When I got certified as a scuba diver I thought it was a little weird we recorded our dives in paper logs (circa 2006) so I went searching for web-based dive logs/planners to replace it. I was disappointed in the few I saw. Then I got a smart phone (an iPhone) and assumed it was only a matter of time before I’d be using it to fill out my logs. A few apps were available for dive planning but none were (are) amazing. Then came the release of mainstream tablet computers and still no great options.
At the Long Beach Scuba Show this year (2011) there were no companies or divers using the web or mobile devices for dive planning. Weird. What year is this again?
It took a little thinking but I realized the problem with online and mobile dive planners / logs wasn’t with the software, it’s the diver’s. Scuba diver’s are lazy. Truth is most diver’s don’t fill out dive logs once they’re done getting certified. To most it’s an unnecessary hassle, their computers record the basics of the dive and any discussion of cool things seen happens right afterwards with dive buddies. Who needs to record this? I’ll remember what I saw. Ha!
Newly minted scuba divers are taught to fill out their dive logs after each dive and to have either a buddy or instructor sign off on the dives. When divers want to take more advanced classes they have to prove how many dives they’ve completed and one of the ways to do that is through a dive log.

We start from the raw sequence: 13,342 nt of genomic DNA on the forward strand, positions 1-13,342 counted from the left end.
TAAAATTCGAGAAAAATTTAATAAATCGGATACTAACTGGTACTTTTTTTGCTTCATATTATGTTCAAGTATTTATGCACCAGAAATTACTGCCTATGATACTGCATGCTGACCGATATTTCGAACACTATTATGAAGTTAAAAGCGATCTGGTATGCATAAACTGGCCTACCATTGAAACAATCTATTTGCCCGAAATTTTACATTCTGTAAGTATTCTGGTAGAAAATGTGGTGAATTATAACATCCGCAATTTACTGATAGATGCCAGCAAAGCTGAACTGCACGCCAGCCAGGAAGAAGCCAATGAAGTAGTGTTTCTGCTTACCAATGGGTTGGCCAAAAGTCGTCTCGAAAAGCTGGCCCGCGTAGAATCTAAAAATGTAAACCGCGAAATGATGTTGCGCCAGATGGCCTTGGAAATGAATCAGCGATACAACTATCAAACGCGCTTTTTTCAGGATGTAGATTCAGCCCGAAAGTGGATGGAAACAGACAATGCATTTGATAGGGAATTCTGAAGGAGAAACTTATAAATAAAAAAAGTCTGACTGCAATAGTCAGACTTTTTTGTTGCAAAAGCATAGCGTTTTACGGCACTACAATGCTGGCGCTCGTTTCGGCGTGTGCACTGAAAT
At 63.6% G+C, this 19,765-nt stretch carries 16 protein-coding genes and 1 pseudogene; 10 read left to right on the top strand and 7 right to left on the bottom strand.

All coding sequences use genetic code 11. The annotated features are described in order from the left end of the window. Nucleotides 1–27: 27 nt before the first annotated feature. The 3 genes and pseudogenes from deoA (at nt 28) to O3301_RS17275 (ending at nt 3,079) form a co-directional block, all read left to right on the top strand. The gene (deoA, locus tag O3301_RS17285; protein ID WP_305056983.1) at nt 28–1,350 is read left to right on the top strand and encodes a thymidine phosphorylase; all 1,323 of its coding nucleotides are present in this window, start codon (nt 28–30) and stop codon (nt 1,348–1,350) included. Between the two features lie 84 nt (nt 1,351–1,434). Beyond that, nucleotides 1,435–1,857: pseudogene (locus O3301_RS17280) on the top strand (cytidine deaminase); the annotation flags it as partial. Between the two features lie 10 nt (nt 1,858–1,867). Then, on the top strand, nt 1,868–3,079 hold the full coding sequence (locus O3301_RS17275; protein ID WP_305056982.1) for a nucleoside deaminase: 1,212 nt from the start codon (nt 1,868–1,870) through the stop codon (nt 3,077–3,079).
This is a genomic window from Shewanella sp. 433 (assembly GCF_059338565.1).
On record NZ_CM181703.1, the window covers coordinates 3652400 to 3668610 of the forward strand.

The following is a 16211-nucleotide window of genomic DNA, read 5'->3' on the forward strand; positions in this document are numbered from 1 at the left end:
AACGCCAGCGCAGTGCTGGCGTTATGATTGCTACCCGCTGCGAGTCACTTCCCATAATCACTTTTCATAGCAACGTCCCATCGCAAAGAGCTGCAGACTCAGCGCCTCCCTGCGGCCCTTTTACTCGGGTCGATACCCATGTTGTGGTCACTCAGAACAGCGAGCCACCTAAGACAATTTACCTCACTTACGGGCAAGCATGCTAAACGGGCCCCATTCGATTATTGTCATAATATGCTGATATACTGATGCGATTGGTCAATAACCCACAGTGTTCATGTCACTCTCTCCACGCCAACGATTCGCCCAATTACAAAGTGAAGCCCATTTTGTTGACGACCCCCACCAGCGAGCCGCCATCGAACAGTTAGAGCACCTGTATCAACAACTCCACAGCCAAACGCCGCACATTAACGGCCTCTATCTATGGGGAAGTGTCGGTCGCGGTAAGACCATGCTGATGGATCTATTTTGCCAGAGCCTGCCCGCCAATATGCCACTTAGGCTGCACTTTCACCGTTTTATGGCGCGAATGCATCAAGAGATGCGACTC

The real value of recording dives, unless you can remember that far back or have only a few, is a reminder of the things you’ve seen, the places you’ve dove and seeing your cumulative underwater time (in hours) pass the number of dives you’ve been on. Once new scuba diver’s start diving with older, more experienced recreational diver’s they pick up the bad habit of not recording dives. They assume there’s no point.
If most divers are lazy about recording their dives will we never benefit from online or mobile dive planners?
If we do see a solution in the future it will revolve around advancements in the dive computer. My guess is this dive computer will look like the Mares Icon HD with a large enough screen to read and enter data. This computer will have a bluetooth or WiFi transmitter and will upload all your dive info directly to the web automatically.
Essentially the social experience occurs right before and after the dive when everyone talks about the conditions, what they loved or hated about the dive. With this future computer you’ll be able to enter dive information on the display right then or do it later from any mobile device or computer. You’ll be able to record and attach voice notes that will translate into text. You’ll even be able to check into dive sites all over the world and on any social network with GeoLocation. (Think of check-ins on Facebook with your dive site (or coordinates) and your depth!).
Based on the rate of consumer technological adoption in the scuba industry we can expect this in… maybe 10 years? There are a number of technical hurdles to get this to work not to mention cost factors but it’s certainly doable. The person or group who does it first will have a true scuba innovation on their hands; unless they actually wait 10 years.